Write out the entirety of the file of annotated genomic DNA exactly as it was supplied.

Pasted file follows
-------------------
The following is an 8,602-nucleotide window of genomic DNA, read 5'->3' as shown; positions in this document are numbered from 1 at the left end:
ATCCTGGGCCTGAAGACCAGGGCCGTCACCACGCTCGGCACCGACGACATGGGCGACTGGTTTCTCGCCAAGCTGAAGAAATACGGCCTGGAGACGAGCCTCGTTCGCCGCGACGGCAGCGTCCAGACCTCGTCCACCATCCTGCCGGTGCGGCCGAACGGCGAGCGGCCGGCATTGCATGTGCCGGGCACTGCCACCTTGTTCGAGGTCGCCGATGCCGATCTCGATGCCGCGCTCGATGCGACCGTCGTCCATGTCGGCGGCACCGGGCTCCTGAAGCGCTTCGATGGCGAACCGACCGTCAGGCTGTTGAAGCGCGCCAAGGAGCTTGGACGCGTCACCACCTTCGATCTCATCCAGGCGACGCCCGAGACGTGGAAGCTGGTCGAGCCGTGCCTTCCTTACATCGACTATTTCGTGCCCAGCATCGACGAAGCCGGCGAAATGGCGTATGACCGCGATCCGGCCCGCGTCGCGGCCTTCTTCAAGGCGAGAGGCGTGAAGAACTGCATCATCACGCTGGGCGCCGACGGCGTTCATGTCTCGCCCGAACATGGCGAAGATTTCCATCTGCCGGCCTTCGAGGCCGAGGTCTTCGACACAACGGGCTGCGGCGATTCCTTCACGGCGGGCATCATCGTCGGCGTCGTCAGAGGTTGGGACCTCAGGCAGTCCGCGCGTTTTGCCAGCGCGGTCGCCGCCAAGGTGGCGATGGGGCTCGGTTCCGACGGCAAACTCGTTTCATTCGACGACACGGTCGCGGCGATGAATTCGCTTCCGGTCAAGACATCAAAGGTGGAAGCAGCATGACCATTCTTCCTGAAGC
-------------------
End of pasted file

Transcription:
The following is an 8,602-nucleotide window of genomic DNA, read 5'->3' as shown; positions in this document are numbered from 1 at the left end:
ATCCTGGGCCTGAAGACCAGGGCCGTCACCACGCTCGGCACCGACGACATGGGCGACTGGTTTCTCGCCAAGCTGAAGAAATACGGCCTGGAGACGAGCCTCGTTCGCCGCGACGGCAGCGTCCAGACCTCGTCCACCATCCTGCCGGTGCGGCCGAACGGCGAGCGGCCGGCATTGCATGTGCCGGGCACTGCCACCTTGTTCGAGGTCGCCGATGCCGATCTCGATGCCGCGCTCGATGCGACCGTCGTCCATGTCGGCGGCACCGGGCTCCTGAAGCGCTTCGATGGCGAACCGACCGTCAGGCTGTTGAAGCGCGCCAAGGAGCTTGGACGCGTCACCACCTTCGATCTCATCCAGGCGACGCCCGAGACGTGGAAGCTGGTCGAGCCGTGCCTTCCTTACATCGACTATTTCGTGCCCAGCATCGACGAAGCCGGCGAAATGGCGTATGACCGCGATCCGGCCCGCGTCGCGGCCTTCTTCAAGGCGAGAGGCGTGAAGAACTGCATCATCACGCTGGGCGCCGACGGCGTTCATGTCTCGCCCGAACATGGCGAAGATTTCCATCTGCCGGCCTTCGAGGCCGAGGTCTTCGACACAACGGGCTGCGGCGATTCCTTCACGGCGGGCATCATCGTCGGCGTCGTCAGAGGTTGGGACCTCAGGCAGTCCGCGCGTTTTGCCAGCGCGGTCGCCGCCAAGGTGGCGATGGGGCTCGGTTCCGACGGCAAACTCGTTTCATTCGACGACACGGTCGCGGCGATGAATTCGCTTCCGGTCAAGACATCAAAGGTGGAAGCAGCATGACCATTCTTCCTGAAGC